"Purple kush," says the AR-180 man. Purple kush has a reddish tinge, and is sticky with resinous THC, tetrahydrocannabinol, source of the Humboldt County high.

The house is well built, with a shake roof and a cunning little trellis. There are peacocks on the lawn, pumpkins in the garden and more marijuana growing between the stream and the house. Front and back doors stand open. A young woman in a long skirt and corduroy slippers, making her way toward the road, is detained by a CAMP member.

"Look," she says, eyes glassy, "you're doing your thing. I'm going to do my thing."

He identifies himself as a Humboldt County sheriff's deputy, and asks her name. She says, "You're ruining my day."

Other CAMPers search the grounds, acting on a warrant. They step onto the porch of the drying shed and peer into the windows. Wire racks suspended over a stove are laden with marijuana, some of it tagged with the names of buyers. The raiders break the padlock, and enter. There are whole buds drying, too, called "crown colas," more than a foot long and heavy as eggplants.

"Nice stuff," says a sheriff's deputy from a county in central California, and the only CAMP team member wearing a bulletproof vest. She's also the only woman.

They load the marijuana into black plastic bags and weigh it: 125 pounds of prime sinsemilla, ready for market, worth about $250,000. It is photographed and hauled out to the growing pile of fresh-cut.

The Humboldt County deputy is still trying to get the woman's name. "If you don't tell me," he says, "I'm going to have to arrest you."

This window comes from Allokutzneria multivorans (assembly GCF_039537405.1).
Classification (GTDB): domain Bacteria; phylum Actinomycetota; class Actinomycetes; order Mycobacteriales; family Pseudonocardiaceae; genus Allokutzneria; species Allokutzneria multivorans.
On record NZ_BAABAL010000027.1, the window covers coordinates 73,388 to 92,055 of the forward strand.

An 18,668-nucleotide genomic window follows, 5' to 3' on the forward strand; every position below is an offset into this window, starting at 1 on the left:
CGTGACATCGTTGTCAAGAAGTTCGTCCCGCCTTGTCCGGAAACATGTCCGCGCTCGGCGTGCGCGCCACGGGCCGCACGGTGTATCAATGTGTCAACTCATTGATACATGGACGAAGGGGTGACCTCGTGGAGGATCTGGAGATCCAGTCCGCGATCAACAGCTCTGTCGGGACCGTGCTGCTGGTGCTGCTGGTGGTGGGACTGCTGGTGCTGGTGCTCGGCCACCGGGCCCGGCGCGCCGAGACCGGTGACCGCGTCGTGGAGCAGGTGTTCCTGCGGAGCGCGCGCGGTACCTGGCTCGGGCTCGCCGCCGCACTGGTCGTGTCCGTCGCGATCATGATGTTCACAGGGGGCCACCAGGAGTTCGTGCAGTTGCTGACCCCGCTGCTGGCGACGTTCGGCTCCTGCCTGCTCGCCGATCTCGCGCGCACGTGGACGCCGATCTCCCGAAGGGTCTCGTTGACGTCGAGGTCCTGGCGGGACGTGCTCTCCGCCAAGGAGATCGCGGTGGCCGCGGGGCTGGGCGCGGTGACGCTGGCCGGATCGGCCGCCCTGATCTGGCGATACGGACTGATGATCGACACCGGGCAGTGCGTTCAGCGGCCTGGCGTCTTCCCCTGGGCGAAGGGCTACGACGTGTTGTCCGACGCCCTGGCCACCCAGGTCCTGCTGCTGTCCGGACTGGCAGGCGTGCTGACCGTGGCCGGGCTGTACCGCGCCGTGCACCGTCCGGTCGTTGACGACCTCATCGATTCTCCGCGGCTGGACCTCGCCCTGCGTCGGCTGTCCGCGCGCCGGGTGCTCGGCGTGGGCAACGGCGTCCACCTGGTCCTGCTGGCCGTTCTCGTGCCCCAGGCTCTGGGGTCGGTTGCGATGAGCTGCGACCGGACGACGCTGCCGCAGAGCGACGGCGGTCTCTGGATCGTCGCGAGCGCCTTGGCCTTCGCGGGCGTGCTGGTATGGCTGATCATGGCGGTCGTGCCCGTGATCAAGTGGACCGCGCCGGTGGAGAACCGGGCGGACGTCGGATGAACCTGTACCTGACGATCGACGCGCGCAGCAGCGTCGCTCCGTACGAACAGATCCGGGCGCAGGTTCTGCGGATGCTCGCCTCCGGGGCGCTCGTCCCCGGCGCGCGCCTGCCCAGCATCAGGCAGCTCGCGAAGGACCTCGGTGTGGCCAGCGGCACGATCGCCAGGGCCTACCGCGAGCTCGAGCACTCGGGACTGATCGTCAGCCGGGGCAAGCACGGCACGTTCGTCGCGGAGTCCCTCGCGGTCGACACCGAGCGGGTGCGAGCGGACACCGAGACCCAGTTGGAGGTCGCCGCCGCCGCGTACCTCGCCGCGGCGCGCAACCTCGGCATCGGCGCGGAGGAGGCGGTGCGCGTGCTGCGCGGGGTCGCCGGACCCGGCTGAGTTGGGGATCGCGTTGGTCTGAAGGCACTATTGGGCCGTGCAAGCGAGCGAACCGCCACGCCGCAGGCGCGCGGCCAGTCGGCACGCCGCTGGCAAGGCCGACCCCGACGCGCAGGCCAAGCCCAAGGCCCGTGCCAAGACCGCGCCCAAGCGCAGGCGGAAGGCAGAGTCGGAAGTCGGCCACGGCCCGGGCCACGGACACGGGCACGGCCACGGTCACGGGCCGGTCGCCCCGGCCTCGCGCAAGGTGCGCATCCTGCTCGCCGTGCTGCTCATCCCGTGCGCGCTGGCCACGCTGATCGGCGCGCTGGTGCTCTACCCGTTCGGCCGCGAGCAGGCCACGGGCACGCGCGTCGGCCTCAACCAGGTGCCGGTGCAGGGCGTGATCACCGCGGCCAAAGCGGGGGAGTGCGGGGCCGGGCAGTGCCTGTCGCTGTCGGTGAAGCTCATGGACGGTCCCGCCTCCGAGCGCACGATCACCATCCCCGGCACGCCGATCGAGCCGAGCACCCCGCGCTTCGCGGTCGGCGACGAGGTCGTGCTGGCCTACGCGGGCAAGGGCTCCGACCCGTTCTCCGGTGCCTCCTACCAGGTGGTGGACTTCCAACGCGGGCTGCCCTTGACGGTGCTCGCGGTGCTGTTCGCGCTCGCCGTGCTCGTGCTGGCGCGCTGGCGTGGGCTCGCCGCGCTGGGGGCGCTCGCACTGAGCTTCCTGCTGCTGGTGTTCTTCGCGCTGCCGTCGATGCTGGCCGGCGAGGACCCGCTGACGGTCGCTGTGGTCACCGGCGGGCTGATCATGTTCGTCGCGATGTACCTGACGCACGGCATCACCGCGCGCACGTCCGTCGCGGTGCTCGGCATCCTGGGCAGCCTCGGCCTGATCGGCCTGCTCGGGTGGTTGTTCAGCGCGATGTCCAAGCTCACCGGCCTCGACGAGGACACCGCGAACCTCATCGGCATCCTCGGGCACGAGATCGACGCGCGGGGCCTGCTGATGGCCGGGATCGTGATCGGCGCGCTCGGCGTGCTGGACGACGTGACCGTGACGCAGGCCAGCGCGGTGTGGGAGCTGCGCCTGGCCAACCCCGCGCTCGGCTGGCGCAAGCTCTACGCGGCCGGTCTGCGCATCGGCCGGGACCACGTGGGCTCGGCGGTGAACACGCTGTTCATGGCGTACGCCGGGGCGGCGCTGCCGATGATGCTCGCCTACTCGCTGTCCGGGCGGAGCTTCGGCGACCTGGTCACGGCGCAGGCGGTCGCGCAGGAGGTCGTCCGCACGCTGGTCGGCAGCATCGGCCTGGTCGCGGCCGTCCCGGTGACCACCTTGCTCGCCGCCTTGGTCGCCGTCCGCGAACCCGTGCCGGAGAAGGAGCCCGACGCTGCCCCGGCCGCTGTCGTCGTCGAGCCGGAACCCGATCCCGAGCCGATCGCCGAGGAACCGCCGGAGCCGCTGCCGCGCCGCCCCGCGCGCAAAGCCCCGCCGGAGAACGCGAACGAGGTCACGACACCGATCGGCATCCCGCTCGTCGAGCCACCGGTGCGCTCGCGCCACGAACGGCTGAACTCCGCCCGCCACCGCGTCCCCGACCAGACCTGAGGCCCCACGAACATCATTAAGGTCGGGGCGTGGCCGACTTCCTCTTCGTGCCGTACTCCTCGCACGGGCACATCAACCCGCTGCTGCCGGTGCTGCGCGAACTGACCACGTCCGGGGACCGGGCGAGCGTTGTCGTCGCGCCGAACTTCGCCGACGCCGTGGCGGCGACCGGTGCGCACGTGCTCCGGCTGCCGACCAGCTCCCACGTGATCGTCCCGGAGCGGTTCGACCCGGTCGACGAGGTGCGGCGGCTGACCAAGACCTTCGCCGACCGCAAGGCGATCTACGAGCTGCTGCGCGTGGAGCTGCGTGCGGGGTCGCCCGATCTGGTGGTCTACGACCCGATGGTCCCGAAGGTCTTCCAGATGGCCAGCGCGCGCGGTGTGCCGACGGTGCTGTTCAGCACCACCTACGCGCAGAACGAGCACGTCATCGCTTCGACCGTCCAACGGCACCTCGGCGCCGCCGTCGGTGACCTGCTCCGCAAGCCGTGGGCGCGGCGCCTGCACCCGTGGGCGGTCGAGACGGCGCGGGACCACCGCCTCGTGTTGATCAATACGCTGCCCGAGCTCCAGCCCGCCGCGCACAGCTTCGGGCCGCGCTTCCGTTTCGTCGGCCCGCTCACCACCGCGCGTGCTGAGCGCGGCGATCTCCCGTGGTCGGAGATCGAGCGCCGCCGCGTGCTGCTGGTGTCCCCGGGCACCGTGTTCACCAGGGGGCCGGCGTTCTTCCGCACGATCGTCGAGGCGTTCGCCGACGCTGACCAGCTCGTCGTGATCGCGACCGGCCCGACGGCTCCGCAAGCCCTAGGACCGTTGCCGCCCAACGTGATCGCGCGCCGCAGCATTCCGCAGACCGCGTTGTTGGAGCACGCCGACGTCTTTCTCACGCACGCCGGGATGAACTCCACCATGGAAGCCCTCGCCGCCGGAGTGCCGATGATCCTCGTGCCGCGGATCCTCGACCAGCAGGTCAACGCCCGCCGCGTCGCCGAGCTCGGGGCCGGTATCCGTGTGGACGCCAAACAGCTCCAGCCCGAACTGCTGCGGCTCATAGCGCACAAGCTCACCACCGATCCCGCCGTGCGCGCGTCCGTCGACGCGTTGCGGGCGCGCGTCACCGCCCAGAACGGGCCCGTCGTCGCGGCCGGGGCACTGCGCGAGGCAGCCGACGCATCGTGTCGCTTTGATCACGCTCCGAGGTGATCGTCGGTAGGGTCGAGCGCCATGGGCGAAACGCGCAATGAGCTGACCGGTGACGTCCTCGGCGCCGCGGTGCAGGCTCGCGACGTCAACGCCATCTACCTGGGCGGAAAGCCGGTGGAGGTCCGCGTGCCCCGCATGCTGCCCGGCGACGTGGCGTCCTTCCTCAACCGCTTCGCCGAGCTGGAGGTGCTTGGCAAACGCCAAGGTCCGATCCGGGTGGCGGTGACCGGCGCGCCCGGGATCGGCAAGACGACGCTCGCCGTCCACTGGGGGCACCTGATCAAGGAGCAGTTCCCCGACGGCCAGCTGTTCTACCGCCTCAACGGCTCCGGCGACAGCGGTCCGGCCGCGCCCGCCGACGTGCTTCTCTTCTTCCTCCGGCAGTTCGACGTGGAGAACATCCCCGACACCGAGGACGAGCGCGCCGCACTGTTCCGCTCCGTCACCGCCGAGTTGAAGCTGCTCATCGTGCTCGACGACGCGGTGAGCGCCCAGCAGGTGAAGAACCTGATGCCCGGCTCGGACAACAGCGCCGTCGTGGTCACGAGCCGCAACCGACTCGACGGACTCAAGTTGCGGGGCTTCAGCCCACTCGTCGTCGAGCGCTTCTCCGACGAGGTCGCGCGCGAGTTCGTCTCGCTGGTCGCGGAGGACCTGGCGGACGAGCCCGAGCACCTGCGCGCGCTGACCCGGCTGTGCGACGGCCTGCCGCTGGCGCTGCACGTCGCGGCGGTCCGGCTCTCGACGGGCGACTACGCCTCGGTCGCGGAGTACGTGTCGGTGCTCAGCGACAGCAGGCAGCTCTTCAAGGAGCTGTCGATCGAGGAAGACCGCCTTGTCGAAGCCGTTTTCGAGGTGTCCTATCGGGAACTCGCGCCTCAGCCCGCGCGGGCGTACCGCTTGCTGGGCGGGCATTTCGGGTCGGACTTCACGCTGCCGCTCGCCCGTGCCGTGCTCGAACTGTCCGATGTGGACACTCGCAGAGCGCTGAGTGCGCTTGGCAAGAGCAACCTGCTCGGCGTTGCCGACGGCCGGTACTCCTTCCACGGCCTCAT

"This has been a very stressful afternoon." She seems mesmerized by the procession of garbage bags. "Totally," she adds.

The team enters the house, empty of people. They recover a scale, marijuana pipes, Wiss clippers, a rifle and a shotgun. "A lot of the times we find guns a lot better than ours," says one of the men. "There's no doubt that they could take us on." But so far no one has.

"I'm going to read you your Miranda rights now," the deputy tells the woman. She says, "Everybody knows you haven't arrested anybody this year."

They search the bedrooms. In one, a plastic horse and an empty Barbie doll box sit on a child's desk, next to a paper plate. On the plate is a six-inch pile of trimmed marijuana.

"Contrary to popular opinion," says a deputy with a commando knife taped to one shoulder, "we're the good guys. But when I walk down the street in Garberville I get offed by little old ladies." Kids call him dirty names.

The chopper pilot has returned, and hovers overhead. He spots black plastic pipe on the far side of the stream, the universal tentacles of the hidden pot garden. The team crosses on rocks and scrambles up the hill. There's a concrete tank full of water and fertilizer, fed to the plants through individual drip valves; some of the stalks are tagged with genetic codes.Sinsemilla is produced by chopping down the male marijuana plants right before germination, which causes eternal budding of the females.

The team wades in, machetes swinging.

"Pipe bomb!"

Several men go down, but nothing happens. The device looks more like a homemade water sprinkler than a bomb. A string is tied around it; everybody grovels in the fertilizer while the string is jerked, but still nothing happens.